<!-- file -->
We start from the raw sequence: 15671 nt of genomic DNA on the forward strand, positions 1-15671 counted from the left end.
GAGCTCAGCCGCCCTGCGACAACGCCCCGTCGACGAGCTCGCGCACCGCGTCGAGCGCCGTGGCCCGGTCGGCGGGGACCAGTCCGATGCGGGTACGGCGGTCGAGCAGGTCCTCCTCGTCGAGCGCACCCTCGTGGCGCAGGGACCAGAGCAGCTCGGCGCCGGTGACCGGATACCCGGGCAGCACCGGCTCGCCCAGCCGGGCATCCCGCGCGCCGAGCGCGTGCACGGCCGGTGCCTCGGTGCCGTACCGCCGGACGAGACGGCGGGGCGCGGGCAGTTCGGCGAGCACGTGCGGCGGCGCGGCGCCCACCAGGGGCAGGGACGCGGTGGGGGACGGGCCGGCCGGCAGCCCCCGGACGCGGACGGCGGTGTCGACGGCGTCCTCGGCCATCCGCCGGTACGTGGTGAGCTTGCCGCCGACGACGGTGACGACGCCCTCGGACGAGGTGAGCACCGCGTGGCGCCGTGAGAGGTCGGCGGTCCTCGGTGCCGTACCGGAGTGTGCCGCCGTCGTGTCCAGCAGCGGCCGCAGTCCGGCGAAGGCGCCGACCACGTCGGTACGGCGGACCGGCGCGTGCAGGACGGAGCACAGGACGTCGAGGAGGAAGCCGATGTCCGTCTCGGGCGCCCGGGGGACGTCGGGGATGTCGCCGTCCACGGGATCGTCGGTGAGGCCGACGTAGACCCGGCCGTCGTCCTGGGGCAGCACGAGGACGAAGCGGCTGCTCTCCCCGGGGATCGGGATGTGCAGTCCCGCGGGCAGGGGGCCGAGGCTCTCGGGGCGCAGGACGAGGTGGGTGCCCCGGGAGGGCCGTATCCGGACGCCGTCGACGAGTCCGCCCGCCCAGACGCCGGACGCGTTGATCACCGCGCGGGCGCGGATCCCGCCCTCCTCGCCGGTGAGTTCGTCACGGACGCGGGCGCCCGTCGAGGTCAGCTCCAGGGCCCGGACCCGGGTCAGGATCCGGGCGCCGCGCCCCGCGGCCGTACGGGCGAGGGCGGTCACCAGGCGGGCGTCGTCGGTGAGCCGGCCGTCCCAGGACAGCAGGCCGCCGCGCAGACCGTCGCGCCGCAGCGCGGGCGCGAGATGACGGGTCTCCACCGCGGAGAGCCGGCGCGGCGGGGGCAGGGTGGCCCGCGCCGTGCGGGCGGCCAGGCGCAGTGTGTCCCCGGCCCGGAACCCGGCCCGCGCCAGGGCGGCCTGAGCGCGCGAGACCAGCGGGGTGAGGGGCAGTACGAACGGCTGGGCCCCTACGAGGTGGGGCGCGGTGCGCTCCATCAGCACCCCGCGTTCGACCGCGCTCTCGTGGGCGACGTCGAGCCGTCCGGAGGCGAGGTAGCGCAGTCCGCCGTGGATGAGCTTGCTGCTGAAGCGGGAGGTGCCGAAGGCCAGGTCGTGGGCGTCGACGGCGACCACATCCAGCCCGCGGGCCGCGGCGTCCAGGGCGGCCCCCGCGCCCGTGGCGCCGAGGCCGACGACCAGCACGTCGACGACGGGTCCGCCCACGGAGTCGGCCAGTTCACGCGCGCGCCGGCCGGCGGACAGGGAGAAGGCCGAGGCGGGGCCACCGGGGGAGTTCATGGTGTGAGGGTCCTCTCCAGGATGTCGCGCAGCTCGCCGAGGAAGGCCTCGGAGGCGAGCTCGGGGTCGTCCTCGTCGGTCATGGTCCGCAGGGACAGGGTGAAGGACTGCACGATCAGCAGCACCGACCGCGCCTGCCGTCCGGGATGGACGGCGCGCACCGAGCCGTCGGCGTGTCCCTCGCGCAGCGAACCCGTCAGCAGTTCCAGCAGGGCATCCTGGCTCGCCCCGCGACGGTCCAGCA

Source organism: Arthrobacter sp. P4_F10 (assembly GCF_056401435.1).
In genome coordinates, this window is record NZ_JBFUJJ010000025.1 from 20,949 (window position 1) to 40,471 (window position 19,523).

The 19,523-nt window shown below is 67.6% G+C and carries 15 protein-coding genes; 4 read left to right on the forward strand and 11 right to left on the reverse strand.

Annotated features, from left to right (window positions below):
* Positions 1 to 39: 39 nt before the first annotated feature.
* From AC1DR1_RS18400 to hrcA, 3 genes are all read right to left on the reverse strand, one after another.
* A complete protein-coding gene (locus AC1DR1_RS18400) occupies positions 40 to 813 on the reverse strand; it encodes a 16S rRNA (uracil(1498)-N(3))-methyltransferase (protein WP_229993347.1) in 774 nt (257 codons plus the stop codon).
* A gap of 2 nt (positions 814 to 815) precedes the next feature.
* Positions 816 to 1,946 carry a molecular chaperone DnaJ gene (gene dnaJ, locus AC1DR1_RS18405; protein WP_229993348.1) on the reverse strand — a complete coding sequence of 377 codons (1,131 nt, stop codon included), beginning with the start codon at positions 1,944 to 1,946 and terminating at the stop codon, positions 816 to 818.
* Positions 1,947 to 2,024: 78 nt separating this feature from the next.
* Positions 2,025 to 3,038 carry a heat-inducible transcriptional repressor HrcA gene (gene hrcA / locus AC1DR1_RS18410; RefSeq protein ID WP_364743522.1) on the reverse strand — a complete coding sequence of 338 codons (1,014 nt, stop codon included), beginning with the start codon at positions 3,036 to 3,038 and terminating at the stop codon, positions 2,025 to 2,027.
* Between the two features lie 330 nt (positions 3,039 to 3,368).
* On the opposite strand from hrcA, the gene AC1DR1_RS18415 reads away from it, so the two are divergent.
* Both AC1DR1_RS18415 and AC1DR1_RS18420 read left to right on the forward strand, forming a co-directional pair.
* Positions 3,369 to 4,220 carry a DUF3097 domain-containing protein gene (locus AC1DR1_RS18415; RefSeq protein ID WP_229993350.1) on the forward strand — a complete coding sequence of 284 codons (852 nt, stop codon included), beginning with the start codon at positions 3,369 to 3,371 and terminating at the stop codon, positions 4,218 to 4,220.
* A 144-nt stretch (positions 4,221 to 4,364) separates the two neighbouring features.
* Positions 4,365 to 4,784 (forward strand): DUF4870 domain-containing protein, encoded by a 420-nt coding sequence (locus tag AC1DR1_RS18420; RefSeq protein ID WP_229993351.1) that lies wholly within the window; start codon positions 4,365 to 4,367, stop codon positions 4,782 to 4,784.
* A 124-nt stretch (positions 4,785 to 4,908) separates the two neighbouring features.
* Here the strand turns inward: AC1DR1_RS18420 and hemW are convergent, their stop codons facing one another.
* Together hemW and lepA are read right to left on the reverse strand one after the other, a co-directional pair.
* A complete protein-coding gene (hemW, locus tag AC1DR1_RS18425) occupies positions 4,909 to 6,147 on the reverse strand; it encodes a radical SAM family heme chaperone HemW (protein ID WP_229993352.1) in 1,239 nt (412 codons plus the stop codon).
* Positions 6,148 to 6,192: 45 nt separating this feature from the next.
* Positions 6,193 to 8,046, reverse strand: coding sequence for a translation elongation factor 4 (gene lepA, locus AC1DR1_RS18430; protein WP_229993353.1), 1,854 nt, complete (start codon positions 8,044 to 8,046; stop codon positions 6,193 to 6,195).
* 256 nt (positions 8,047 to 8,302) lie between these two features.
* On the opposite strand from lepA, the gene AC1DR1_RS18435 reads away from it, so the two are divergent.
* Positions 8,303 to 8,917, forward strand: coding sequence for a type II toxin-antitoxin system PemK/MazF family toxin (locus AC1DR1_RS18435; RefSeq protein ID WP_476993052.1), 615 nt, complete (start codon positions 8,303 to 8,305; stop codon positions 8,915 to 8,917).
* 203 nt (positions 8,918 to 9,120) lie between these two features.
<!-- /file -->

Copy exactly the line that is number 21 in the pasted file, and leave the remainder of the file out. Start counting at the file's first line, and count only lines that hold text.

* Here the strand turns inward: AC1DR1_RS18420 and hemW are convergent, their stop codons facing one another.